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Virtually nobody has memories from very early childhood but it's not because we don't retain information as young children. Rather, it may be because at that age, our brains don't yet function in a way that bundles information into the complex neural patterns that we know as memories.
It's clear that young children do remember facts in the moment such as who their parents are, or that one must say "please" before mom will give you candy. This is called "semantic memory."
Until sometime between the ages two and four, however, children lack "episodic memory" -- memory regarding the details of a specific event. Such memories are stored in several parts of the brain's surface, or "cortex." For example, memory of sound is processed in the auditory cortexes, on the sides of the brain, while visual memory is managed by the visual cortex, at the back. A region of the brain called the hippocampus ties all the scattered pieces together.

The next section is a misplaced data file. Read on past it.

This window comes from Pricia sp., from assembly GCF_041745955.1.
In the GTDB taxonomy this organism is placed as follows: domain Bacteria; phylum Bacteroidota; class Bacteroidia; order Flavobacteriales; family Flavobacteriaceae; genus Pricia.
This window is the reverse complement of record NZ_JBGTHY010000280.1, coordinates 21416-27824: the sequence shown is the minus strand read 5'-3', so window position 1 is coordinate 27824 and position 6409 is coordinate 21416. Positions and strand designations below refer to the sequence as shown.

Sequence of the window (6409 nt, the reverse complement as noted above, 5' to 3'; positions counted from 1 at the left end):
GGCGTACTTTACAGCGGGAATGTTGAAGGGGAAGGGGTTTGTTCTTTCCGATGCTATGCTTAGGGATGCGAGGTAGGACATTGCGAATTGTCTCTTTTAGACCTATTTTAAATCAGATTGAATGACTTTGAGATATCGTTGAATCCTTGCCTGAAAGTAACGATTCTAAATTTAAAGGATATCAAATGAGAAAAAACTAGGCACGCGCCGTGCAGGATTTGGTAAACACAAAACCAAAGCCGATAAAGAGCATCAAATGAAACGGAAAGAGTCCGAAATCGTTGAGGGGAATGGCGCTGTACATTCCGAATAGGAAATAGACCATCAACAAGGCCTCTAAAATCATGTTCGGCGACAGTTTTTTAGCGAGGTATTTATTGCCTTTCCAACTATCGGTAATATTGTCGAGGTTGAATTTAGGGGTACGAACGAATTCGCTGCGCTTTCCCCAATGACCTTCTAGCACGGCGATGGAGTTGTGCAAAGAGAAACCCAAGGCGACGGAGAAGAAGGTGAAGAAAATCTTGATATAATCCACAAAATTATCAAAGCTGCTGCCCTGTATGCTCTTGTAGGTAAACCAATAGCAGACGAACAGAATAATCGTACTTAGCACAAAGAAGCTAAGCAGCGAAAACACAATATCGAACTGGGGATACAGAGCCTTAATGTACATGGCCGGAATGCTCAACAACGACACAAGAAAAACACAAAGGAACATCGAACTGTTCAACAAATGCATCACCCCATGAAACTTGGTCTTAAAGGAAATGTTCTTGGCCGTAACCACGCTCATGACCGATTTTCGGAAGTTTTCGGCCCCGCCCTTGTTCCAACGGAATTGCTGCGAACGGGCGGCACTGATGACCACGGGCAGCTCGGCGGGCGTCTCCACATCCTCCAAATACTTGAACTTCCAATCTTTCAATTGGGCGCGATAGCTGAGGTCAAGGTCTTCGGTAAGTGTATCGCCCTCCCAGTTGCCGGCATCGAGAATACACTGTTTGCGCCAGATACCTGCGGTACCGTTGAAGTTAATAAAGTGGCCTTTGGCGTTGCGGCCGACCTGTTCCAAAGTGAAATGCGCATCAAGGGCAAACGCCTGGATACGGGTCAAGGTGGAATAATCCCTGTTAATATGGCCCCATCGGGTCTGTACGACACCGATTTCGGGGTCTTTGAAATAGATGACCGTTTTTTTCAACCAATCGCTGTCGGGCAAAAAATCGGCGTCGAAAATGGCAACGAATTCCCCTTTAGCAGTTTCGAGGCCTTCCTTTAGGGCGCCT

"If you think of your cortex as a flower bed, there are flowers all across the top of your head," said Patricia Bauer of Emory University in Atlanta. "The hippocampus, tucked very neatly in the middle of your brain, is responsible for pulling those all together and tying them in a bouquet." The memory is the bouquet -- the neural pattern of linkages between the parts of the brain where a memory is stored.
So why do kids usually fail to record specific episodes until the two-to-four age range? It may be because that's when the hippocampus starts tying fragments of information together, said psychologist Nora Newcombe of Temple University in Philadelphia.
And there may be a reason for this, Newcombe said. Episodic memory may be unnecessarily complex at a time when a child is just learning how the world works.
"I think the primary goal of the first two years is to acquire semantic knowledge and from that point of view, episodic memory might actually be a distraction," Newcombe said. Can Bad Memories Be Erased?
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